Investing in Solar Energy to Reduce Monthly Heating and Cooling Bills

Friday, September 12th, 2014

More people are looking to the sun for a break on the monthly cost of heating and cooling their homes and commercial buildings.

The Solar Energy Industries Association (SEIA) reports that in the second quarter of 2014, the U.S. solar market hit a milestone of more than half a million homes and businesses generating solar energy. Solar photovoltaic (PV) installations in residences, businesses and by utility providers in Q2 2014 were measured at 1,133 megawatts (MW), a 21 percent increase over Q2 2013. It was the fourth-largest quarter for solar installs in the history of the solar energy market, according to the SEIA.

The association also noted that in the first half of 2014, more than half (53 percent) of electric generating capacity in the U.S. came from solar installations.

Some major factors driving the solar trend include: a drop in material prices and improvements in energy-generating efficiencies; and solar installation incentives, including a 30 percent federal investment tax credit available through 2016, and state and local rebate and tax incentives.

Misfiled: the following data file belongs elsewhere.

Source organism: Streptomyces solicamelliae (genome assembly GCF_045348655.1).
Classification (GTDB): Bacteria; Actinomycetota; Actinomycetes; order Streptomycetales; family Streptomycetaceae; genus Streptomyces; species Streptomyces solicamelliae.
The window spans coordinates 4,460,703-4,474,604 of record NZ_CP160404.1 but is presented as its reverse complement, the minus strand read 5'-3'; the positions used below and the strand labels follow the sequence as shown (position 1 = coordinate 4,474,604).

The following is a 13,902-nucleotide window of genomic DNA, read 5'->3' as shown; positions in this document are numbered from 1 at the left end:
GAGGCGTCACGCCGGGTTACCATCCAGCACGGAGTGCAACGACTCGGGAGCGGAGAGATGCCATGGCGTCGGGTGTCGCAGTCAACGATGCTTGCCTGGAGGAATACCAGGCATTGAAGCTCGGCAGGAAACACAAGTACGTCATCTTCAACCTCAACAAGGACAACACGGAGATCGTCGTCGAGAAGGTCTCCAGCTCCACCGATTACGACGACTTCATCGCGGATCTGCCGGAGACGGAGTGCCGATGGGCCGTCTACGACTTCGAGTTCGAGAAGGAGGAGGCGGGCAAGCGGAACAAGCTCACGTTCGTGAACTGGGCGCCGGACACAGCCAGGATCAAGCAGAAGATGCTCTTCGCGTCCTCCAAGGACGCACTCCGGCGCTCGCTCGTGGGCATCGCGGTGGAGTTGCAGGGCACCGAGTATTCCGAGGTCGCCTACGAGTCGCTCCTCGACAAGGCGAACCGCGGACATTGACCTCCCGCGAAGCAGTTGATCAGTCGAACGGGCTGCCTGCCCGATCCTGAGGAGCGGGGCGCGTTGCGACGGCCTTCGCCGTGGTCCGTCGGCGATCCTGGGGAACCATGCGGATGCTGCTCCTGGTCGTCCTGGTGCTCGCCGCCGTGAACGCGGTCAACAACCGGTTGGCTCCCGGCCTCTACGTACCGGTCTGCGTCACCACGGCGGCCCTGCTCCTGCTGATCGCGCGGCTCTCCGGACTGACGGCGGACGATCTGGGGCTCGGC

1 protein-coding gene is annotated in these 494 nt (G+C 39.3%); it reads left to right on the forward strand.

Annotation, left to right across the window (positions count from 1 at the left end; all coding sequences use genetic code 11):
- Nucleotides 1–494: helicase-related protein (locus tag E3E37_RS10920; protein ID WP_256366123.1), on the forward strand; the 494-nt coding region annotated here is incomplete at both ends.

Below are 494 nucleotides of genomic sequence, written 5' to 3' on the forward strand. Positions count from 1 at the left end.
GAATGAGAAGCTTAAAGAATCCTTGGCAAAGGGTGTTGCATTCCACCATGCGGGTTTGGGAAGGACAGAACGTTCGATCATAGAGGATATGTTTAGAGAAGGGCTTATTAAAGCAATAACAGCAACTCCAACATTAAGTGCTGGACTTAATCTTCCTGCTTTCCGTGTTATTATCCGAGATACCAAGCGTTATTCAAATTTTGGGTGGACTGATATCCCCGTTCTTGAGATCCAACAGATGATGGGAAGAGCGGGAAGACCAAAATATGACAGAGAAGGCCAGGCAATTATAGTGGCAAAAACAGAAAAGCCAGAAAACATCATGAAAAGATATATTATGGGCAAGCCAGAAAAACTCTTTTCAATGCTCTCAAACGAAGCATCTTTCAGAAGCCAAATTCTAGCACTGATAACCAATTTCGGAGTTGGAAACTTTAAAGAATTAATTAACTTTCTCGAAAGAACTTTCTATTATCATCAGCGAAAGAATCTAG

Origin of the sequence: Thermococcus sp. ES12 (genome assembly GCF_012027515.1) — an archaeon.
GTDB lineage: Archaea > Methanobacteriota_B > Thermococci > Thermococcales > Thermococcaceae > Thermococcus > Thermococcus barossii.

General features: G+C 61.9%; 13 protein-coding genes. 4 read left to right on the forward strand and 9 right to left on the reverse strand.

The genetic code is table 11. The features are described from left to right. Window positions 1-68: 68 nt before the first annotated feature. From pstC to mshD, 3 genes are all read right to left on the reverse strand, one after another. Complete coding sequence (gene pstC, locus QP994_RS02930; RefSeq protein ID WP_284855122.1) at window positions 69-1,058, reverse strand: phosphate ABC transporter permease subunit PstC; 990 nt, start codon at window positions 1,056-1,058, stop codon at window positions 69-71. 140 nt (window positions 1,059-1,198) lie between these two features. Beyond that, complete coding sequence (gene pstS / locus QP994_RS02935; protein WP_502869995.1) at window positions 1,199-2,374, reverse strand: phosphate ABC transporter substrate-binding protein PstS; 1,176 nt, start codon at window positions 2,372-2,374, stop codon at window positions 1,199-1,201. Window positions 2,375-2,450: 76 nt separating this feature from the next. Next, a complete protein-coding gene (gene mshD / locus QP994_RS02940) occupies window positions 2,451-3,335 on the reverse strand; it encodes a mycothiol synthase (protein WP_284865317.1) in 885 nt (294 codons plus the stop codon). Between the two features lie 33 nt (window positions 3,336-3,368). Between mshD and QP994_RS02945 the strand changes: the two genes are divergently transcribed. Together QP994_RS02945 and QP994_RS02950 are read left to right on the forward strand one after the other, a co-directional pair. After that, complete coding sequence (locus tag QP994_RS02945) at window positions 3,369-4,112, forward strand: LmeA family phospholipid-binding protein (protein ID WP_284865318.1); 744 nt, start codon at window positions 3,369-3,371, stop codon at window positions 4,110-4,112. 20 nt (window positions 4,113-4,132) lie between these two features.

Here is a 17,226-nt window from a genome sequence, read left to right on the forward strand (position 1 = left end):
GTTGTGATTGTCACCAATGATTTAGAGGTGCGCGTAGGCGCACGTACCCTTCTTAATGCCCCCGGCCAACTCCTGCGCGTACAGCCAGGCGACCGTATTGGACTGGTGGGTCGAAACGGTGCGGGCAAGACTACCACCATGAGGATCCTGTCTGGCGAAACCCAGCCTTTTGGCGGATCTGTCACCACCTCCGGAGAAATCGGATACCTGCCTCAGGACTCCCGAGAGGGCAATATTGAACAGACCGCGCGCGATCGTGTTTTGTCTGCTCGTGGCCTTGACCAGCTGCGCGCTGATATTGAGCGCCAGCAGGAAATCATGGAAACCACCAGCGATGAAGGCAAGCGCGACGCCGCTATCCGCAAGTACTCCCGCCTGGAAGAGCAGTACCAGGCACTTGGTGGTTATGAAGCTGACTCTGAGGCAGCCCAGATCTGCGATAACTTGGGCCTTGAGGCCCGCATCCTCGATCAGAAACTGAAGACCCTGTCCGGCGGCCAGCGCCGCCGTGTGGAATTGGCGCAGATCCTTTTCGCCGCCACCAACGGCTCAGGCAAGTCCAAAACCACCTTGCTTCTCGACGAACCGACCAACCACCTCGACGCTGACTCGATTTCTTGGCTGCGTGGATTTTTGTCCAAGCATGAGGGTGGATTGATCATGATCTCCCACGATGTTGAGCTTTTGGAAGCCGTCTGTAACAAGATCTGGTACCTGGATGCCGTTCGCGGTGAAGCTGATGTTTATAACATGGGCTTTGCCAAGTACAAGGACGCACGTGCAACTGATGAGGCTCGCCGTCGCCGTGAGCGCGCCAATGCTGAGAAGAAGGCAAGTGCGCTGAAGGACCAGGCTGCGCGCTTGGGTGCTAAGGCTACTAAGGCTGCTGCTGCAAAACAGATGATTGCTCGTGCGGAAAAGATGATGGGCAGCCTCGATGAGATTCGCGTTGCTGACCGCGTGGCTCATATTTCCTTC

The cost to heat and cool homes and businesses often makes up 40 to 55 percent of the monthly utility bill, so many home and business owners believe the time is ripe to take advantage of solar-generated electricity, solar water heating, and other environmentally friendly strategies such as geothermal heating and cooling.

“Solar continues to soar, providing more and more homes, businesses, schools and government entities across the United States with clean, reliable and affordable electricity,” said SEIA President and CEO Rhone Resch.  “Today, the solar industry employs 143,000 Americans and pumps nearly $15 billion a year into our economy.  This remarkable growth is due, in large part, to smart and effective public policies, such as the solar Investment Tax Credit (ITC), net energy metering (NEM) and renewable portfolio standards (RPS).”

Pursuing “Net-Zero”

As more people embrace the benefits of solar and other renewable energy sources, the concept of creating a “net-zero energy” home has become popular. Imagine reaching the point where your monthly utility bills for heating and cooling are almost nothing–or better yet, imagine receiving a check from the electric company for delivering solar-generated electricity from your home to the utility grid!

Creating zero-energy (another name for “net-zero”) buildings requires a strategy of using high-efficiency HVAC equipment, insulation, air quality improvements and other savvy building techniques.

If you’d like to learn more about the net-zero movement, register for the Sept, 18 2014 Department of Energy webinar on the subject at this link, or check out the cool infographic below!

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